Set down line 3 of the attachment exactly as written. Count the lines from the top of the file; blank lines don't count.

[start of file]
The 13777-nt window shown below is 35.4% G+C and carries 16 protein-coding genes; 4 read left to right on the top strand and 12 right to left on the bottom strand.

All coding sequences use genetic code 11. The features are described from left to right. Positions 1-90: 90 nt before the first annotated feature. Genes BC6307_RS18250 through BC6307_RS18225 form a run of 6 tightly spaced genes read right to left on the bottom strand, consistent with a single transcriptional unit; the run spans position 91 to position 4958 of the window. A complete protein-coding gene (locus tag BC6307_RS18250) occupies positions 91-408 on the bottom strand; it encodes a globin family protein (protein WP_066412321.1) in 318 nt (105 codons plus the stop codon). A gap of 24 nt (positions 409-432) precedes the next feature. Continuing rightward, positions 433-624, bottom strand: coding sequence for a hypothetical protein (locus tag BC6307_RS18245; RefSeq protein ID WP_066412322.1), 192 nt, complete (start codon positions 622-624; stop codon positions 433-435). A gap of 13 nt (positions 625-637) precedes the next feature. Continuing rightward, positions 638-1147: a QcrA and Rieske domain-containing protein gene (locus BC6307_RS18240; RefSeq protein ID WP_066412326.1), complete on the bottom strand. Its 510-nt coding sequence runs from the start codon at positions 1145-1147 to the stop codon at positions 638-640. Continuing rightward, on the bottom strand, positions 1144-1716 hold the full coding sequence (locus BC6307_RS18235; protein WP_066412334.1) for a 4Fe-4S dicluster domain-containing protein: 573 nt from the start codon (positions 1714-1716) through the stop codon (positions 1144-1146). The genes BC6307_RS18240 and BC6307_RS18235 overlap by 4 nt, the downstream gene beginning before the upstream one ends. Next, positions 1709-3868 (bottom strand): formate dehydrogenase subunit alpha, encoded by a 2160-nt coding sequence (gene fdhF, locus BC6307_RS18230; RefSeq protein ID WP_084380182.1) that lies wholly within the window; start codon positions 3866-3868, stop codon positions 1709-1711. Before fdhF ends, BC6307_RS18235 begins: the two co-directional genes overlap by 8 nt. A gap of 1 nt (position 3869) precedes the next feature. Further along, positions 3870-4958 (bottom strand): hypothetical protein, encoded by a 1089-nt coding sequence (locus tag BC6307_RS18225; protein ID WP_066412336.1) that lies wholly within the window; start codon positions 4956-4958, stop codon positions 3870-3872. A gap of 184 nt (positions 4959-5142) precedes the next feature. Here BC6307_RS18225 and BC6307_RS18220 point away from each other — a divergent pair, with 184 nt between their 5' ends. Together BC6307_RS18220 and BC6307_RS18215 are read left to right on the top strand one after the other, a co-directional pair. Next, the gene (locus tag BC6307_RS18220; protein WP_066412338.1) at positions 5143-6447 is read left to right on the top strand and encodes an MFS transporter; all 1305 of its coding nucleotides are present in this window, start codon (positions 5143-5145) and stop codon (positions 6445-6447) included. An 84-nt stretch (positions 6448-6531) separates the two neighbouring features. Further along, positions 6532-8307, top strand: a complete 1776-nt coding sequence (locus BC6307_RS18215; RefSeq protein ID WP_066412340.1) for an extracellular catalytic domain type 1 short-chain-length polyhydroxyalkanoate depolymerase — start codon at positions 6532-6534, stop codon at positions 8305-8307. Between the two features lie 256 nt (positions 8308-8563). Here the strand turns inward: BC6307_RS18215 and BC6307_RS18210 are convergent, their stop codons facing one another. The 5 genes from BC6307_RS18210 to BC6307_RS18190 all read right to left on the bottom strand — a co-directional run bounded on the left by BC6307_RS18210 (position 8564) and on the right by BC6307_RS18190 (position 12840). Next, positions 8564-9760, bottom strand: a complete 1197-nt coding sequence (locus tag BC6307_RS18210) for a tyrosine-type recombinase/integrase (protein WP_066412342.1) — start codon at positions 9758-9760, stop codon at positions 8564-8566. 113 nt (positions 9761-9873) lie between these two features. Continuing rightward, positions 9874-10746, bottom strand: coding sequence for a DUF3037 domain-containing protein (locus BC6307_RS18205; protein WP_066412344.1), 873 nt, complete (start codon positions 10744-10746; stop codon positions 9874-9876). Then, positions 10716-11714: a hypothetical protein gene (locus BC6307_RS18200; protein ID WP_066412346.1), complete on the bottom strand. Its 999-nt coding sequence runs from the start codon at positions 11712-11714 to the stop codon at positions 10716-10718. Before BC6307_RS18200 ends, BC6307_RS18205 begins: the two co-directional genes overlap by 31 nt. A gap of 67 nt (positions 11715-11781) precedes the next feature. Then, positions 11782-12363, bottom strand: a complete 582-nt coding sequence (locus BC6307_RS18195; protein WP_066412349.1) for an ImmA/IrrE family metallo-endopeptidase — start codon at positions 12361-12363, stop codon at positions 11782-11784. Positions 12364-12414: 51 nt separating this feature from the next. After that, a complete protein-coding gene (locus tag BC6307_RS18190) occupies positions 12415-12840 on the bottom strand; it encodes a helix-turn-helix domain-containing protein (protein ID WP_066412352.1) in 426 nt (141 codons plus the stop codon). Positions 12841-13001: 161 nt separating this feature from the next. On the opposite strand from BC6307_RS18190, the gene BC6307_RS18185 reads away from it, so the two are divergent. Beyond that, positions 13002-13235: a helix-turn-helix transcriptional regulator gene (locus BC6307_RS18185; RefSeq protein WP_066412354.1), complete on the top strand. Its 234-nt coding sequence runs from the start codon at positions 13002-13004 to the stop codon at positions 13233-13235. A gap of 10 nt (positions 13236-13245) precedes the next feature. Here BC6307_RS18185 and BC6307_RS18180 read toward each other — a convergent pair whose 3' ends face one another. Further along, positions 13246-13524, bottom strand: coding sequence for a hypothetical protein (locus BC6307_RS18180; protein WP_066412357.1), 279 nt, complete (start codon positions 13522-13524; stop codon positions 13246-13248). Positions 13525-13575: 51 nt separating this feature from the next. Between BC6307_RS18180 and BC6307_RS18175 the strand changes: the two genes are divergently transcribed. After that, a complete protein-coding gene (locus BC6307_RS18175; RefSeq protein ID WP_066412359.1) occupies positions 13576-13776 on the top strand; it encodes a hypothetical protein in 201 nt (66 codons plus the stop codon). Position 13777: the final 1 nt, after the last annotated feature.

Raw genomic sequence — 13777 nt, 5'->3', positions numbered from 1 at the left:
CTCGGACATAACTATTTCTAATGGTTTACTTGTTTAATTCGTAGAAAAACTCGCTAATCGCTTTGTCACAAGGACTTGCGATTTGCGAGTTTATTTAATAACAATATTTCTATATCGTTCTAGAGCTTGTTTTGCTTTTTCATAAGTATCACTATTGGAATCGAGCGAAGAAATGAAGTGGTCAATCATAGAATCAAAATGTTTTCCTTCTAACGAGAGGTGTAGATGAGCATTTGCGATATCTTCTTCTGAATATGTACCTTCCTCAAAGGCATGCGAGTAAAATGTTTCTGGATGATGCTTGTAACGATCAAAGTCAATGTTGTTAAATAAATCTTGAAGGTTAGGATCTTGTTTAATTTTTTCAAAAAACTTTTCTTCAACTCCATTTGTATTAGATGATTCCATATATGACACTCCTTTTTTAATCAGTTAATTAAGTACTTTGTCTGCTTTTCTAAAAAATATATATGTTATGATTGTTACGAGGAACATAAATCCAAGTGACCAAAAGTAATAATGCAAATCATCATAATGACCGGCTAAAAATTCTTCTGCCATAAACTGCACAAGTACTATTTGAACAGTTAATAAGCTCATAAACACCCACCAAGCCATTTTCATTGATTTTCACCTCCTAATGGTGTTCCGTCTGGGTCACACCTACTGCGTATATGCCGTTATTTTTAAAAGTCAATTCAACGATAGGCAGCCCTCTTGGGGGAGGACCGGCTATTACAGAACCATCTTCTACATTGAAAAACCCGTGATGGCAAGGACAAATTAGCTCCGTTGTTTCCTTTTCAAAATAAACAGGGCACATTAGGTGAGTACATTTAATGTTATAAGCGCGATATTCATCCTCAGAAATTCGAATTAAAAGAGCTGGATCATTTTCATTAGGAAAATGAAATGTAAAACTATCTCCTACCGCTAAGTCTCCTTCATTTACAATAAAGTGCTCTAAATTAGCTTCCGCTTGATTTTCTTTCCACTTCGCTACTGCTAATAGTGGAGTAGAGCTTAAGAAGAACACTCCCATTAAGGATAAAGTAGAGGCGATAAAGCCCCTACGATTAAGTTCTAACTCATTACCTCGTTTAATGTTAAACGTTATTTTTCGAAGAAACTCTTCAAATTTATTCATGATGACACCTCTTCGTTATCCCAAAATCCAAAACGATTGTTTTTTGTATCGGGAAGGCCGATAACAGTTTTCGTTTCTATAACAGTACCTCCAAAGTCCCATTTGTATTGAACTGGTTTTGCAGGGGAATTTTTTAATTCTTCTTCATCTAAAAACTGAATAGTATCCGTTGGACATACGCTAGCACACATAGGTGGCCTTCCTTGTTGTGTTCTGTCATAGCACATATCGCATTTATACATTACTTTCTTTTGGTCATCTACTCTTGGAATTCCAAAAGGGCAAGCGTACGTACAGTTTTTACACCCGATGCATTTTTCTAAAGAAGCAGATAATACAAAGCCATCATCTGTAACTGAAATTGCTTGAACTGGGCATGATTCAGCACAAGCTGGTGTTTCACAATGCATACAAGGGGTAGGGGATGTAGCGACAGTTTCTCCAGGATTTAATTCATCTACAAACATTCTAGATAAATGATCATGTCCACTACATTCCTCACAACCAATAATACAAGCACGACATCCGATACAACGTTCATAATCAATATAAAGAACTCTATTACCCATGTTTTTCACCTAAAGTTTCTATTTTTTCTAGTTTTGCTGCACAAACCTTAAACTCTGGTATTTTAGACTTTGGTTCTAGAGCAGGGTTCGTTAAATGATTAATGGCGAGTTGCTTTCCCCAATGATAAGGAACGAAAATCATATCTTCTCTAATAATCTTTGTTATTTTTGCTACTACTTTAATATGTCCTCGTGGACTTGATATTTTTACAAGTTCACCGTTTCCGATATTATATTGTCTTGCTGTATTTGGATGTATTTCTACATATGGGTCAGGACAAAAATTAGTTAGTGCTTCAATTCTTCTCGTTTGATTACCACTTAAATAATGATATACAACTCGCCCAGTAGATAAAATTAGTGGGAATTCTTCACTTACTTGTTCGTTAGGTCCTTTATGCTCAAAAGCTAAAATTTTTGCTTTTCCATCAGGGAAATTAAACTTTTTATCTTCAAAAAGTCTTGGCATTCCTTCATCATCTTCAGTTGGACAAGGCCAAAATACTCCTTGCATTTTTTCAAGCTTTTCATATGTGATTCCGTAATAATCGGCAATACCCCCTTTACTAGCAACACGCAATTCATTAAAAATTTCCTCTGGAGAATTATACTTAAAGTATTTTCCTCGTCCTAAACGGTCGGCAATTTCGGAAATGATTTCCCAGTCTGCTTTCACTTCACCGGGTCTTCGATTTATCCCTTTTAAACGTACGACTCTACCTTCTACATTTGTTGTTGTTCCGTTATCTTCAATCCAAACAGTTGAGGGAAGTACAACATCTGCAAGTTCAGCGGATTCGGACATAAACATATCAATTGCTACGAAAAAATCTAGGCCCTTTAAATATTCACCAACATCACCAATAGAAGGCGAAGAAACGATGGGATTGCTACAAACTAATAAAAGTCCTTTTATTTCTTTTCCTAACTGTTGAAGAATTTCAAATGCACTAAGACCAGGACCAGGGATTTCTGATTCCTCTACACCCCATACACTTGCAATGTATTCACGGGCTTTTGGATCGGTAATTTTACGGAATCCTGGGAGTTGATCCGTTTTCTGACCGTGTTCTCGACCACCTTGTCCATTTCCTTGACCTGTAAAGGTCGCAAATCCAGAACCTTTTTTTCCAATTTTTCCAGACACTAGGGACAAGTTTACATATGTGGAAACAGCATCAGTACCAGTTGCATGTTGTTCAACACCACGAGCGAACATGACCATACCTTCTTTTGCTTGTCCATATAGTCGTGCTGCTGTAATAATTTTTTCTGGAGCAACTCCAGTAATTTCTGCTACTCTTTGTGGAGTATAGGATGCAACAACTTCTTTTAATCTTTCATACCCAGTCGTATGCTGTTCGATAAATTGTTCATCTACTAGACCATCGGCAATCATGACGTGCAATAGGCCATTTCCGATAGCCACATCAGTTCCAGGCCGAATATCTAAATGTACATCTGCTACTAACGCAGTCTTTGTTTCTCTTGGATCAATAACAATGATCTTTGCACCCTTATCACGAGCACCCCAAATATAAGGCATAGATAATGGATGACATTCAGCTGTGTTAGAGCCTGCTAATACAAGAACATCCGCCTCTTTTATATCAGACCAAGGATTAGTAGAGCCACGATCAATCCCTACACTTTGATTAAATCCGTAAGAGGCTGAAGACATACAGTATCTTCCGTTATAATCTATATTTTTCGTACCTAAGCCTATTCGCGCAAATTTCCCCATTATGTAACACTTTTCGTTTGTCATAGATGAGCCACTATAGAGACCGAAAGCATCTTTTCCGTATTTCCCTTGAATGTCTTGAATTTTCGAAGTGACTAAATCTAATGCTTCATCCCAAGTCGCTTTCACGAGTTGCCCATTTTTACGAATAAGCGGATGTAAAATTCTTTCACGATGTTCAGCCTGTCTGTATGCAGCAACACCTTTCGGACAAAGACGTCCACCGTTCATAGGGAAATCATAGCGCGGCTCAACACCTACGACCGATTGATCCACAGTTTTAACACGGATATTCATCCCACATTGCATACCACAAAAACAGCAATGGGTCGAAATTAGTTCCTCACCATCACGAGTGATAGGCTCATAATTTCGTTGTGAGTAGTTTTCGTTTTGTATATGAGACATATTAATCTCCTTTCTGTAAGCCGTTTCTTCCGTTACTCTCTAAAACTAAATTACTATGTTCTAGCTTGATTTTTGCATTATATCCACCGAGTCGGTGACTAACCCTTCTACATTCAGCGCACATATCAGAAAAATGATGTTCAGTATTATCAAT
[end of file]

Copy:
Raw genomic sequence — 13777 nt, 5'->3', positions numbered from 1 at the left: